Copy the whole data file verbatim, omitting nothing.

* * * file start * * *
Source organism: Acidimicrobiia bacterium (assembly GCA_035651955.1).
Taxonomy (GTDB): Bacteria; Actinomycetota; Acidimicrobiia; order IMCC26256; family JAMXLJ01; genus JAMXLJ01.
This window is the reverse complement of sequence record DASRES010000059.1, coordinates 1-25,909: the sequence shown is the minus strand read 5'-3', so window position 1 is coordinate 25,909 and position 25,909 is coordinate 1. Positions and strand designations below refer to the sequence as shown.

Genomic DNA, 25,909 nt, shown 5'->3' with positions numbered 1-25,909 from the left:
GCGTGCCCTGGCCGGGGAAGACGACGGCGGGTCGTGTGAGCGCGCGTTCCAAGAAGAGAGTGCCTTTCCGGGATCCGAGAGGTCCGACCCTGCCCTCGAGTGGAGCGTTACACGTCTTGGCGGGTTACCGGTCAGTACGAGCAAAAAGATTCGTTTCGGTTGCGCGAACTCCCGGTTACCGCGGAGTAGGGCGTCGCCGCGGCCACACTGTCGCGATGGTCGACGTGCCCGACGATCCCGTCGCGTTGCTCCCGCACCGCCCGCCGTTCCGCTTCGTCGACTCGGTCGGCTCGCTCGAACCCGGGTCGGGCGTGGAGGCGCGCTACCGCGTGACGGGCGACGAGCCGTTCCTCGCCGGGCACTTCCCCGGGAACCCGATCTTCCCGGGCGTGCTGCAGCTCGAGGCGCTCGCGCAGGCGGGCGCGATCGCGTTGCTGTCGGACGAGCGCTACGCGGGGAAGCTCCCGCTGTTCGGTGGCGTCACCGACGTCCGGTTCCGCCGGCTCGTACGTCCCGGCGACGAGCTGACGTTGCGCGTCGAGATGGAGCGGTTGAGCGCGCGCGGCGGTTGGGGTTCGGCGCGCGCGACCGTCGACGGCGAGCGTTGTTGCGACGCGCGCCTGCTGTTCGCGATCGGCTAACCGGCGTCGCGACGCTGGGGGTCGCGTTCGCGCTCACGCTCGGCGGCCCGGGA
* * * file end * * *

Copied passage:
Source organism: Acidimicrobiia bacterium (assembly GCA_035651955.1).
Taxonomy (GTDB): Bacteria; Actinomycetota; Acidimicrobiia; order IMCC26256; family JAMXLJ01; genus JAMXLJ01.
This window is the reverse complement of sequence record DASRES010000059.1, coordinates 1-25,909: the sequence shown is the minus strand read 5'-3', so window position 1 is coordinate 25,909 and position 25,909 is coordinate 1. Positions and strand designations below refer to the sequence as shown.

Genomic DNA, 25,909 nt, shown 5'->3' with positions numbered 1-25,909 from the left:
GCGTGCCCTGGCCGGGGAAGACGACGGCGGGTCGTGTGAGCGCGCGTTCCAAGAAGAGAGTGCCTTTCCGGGATCCGAGAGGTCCGACCCTGCCCTCGAGTGGAGCGTTACACGTCTTGGCGGGTTACCGGTCAGTACGAGCAAAAAGATTCGTTTCGGTTGCGCGAACTCCCGGTTACCGCGGAGTAGGGCGTCGCCGCGGCCACACTGTCGCGATGGTCGACGTGCCCGACGATCCCGTCGCGTTGCTCCCGCACCGCCCGCCGTTCCGCTTCGTCGACTCGGTCGGCTCGCTCGAACCCGGGTCGGGCGTGGAGGCGCGCTACCGCGTGACGGGCGACGAGCCGTTCCTCGCCGGGCACTTCCCCGGGAACCCGATCTTCCCGGGCGTGCTGCAGCTCGAGGCGCTCGCGCAGGCGGGCGCGATCGCGTTGCTGTCGGACGAGCGCTACGCGGGGAAGCTCCCGCTGTTCGGTGGCGTCACCGACGTCCGGTTCCGCCGGCTCGTACGTCCCGGCGACGAGCTGACGTTGCGCGTCGAGATGGAGCGGTTGAGCGCGCGCGGCGGTTGGGGTTCGGCGCGCGCGACCGTCGACGGCGAGCGTTGTTGCGACGCGCGCCTGCTGTTCGCGATCGGCTAACCGGCGTCGCGACGCTGGGGGTCGCGTTCGCGCTCACGCTCGGCGGCCCGGGA